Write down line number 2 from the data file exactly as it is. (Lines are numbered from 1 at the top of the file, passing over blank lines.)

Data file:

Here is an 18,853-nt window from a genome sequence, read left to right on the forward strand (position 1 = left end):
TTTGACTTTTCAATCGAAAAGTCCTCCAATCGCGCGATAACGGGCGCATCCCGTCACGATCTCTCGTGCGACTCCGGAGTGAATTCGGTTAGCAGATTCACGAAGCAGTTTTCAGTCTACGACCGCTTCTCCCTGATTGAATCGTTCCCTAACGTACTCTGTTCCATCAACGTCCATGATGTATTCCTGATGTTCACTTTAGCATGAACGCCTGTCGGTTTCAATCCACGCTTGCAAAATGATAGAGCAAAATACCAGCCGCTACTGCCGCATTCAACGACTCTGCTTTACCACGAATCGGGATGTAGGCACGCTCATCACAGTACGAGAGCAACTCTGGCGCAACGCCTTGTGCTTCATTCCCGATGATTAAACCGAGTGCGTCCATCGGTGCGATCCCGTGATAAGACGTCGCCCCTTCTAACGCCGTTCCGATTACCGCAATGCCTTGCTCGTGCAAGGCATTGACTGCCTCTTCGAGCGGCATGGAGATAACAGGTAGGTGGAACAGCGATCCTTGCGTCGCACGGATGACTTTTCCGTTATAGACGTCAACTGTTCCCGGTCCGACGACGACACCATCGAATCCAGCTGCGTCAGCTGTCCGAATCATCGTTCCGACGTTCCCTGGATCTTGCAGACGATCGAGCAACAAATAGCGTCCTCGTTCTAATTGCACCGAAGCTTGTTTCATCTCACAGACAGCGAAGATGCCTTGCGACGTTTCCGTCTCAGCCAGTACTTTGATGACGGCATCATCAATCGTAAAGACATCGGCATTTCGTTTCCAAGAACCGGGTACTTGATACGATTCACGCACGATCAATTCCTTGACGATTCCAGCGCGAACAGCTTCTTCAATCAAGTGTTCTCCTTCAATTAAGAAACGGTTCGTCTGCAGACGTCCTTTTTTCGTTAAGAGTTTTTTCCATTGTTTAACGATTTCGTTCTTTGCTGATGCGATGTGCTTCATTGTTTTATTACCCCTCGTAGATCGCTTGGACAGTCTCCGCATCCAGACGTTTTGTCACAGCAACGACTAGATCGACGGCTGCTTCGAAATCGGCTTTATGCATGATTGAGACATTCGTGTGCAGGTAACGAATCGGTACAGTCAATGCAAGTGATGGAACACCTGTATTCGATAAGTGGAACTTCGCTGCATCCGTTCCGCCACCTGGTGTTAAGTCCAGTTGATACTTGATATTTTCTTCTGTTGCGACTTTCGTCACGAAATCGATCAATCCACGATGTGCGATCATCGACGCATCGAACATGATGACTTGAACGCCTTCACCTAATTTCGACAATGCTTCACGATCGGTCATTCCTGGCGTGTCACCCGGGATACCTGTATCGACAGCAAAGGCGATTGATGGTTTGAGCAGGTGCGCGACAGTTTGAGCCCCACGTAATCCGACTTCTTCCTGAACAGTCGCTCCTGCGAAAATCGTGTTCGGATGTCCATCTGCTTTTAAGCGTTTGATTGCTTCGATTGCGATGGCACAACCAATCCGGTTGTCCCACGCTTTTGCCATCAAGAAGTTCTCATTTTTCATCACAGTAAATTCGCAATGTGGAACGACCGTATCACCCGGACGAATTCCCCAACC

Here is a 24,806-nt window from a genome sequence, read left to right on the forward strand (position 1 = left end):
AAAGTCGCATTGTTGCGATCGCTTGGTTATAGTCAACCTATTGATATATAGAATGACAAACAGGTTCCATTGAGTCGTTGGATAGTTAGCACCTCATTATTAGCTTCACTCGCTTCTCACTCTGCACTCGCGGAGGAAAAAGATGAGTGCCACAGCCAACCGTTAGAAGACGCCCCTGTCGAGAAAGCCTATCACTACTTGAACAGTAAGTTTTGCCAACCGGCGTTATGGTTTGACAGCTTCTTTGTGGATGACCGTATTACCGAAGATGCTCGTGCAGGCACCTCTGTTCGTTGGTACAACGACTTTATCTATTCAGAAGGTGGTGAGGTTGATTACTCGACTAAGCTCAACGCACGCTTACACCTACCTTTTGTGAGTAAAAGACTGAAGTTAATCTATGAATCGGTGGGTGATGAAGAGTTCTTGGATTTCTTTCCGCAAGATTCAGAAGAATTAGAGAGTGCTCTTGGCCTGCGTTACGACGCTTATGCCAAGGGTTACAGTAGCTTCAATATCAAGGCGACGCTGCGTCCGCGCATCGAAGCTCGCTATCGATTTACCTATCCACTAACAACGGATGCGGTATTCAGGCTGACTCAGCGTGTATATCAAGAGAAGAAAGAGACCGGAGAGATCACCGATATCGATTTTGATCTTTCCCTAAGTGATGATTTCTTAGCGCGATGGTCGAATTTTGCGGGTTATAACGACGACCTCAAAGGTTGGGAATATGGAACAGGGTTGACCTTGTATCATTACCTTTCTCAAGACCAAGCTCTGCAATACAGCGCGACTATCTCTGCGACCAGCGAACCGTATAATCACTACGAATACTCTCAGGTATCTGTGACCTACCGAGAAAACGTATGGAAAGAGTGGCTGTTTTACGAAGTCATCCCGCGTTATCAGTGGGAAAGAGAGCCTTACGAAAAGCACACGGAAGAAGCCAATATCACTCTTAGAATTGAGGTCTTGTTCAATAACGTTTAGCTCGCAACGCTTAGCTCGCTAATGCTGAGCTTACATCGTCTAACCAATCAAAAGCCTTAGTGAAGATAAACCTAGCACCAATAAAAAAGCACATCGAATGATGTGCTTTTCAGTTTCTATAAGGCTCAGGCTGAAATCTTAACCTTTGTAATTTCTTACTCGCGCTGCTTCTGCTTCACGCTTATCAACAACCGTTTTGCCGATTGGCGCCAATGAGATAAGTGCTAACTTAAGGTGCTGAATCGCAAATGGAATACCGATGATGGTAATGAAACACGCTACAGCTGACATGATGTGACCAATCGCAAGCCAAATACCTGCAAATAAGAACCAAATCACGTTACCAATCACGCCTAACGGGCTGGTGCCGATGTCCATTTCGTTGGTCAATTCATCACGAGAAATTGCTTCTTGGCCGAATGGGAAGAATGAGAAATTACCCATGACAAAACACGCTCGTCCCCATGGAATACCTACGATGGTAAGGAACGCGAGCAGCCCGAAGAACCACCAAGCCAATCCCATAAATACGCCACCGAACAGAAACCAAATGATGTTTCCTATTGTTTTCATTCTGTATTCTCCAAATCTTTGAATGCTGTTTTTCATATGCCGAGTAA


TTTGACTTTTCAATCGAAAAGTCCTCCAATCGCGCGATAACGGGCGCATCCCGTCACGATCTCTCGTGCGACTCCGGAGTGAATTCGGTTAGCAGATTCACGAAGCAGTTTTCAGTCTACGACCGCTTCTCCCTGATTGAATCGTTCCCTAACGTACTCTGTTCCATCAACGTCCATGATGTATTCCTGATGTTCACTTTAGCATGAACGCCTGTCGGTTTCAATCCACGCTTGCAAAATGATAGAGCAAAATACCAGCCGCTACTGCCGCATTCAACGACTCTGCTTTACCACGAATCGGGATGTAGGCACGCTCATCACAGTACGAGAGCAACTCTGGCGCAACGCCTTGTGCTTCATTCCCGATGATTAAACCGAGTGCGTCCATCGGTGCGATCCCGTGATAAGACGTCGCCCCTTCTAACGCCGTTCCGATTACCGCAATGCCTTGCTCGTGCAAGGCATTGACTGCCTCTTCGAGCGGCATGGAGATAACAGGTAGGTGGAACAGCGATCCTTGCGTCGCACGGATGACTTTTCCGTTATAGACGTCAACTGTTCCCGGTCCGACGACGACACCATCGAATCCAGCTGCGTCAGCTGTCCGAATCATCGTTCCGACGTTCCCTGGATCTTGCAGACGATCGAGCAACAAATAGCGTCCTCGTTCTAATTGCACCGAAGCTTGTTTCATCTCACAGACAGCGAAGATGCCTTGCGACGTTTCCGTCTCAGCCAGTACTTTGATGACGGCATCATCAATCGTAAAGACATCGGCATTTCGTTTCCAAGAACCGGGTACTTGATACGATTCACGCACGATCAATTCCTTGACGATTCCAGCGCGAACAGCTTCTTCAATCAAGTGTTCTCCTTCAATTAAGAAACGGTTCGTCTGCAGACGTCCTTTTTTCGTTAAGAGTTTTTTCCATTGTTTAACGATTTCGTTCTTTGCTGATGCGATGTGCTTCATTGTTTTATTACCCCTCGTAGATCGCTTGGACAGTCTCCGCATCCAGACGTTTTGTCACAGCAACGACTAGATCGACGGCTGCTTCGAAATCGGCTTTATGCATGATTGAGACATTCGTGTGCAGGTAACGAATCGGTACAGTCAATGCAAGTGATGGAACACCTGTATTCGATAAGTGGAACTTCGCTGCATCCGTTCCGCCACCTGGTGTTAAGTCCAGTTGATACTTGATATTTTCTTCTGTTGCGACTTTCGTCACGAAATCGATCAATCCACGATGTGCGATCATCGACGCATCGAACATGATGACTTGAACGCCTTCACCTAATTTCGACAATGCTTCACGATCGGTCATTCCTGGCGTGTCACCCGGGATACCTGTATCGACAGCAAAGGCGATTGATGGTTTGAGCAGGTGCGCGACAGTTTGAGCCCCACGTAATCCGACTTCTTCCTGAACAGTCGCTCCTGCGAAAATCGTGTTCGGATGTCCATCTGCTTTTAAGCGTTTGATTGCTTCGATTGCGATGGCACAACCAATCCGGTTGTCCCACGCTTTTGCCATCAAGAAGTTCTCATTTTTCATCACAGTAAATTCGCAATGTGGAACGACCGTATCACCCGGACGAATTCCCCAACC